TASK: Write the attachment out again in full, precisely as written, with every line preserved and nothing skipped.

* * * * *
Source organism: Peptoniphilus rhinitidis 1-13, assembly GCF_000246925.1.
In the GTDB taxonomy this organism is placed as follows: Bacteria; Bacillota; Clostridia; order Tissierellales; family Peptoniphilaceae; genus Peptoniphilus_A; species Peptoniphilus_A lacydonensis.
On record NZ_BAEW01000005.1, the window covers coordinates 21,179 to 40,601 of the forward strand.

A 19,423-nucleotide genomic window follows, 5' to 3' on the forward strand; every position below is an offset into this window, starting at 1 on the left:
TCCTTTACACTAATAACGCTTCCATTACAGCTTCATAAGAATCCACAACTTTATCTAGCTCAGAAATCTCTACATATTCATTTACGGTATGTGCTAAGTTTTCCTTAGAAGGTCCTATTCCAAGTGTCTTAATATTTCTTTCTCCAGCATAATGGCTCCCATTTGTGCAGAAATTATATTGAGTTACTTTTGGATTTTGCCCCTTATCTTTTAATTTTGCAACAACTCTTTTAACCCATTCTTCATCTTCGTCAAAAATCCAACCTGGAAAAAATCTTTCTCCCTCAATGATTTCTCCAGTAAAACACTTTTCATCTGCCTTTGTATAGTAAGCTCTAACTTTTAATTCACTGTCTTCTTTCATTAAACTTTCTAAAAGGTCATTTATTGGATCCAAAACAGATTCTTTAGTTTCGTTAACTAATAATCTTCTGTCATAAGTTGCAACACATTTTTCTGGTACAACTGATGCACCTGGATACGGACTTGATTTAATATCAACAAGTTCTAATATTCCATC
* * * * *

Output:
Source organism: Peptoniphilus rhinitidis 1-13, assembly GCF_000246925.1.
In the GTDB taxonomy this organism is placed as follows: Bacteria; Bacillota; Clostridia; order Tissierellales; family Peptoniphilaceae; genus Peptoniphilus_A; species Peptoniphilus_A lacydonensis.
On record NZ_BAEW01000005.1, the window covers coordinates 21,179 to 40,601 of the forward strand.

A 19,423-nucleotide genomic window follows, 5' to 3' on the forward strand; every position below is an offset into this window, starting at 1 on the left:
TCCTTTACACTAATAACGCTTCCATTACAGCTTCATAAGAATCCACAACTTTATCTAGCTCAGAAATCTCTACATATTCATTTACGGTATGTGCTAAGTTTTCCTTAGAAGGTCCTATTCCAAGTGTCTTAATATTTCTTTCTCCAGCATAATGGCTCCCATTTGTGCAGAAATTATATTGAGTTACTTTTGGATTTTGCCCCTTATCTTTTAATTTTGCAACAACTCTTTTAACCCATTCTTCATCTTCGTCAAAAATCCAACCTGGAAAAAATCTTTCTCCCTCAATGATTTCTCCAGTAAAACACTTTTCATCTGCCTTTGTATAGTAAGCTCTAACTTTTAATTCACTGTCTTCTTTCATTAAACTTTCTAAAAGGTCATTTATTGGATCCAAAACAGATTCTTTAGTTTCGTTAACTAATAATCTTCTGTCATAAGTTGCAACACATTTTTCTGGTACAACTGATGCACCTGGATACGGACTTGATTTAATATCAACAAGTTCTAATATTCCATC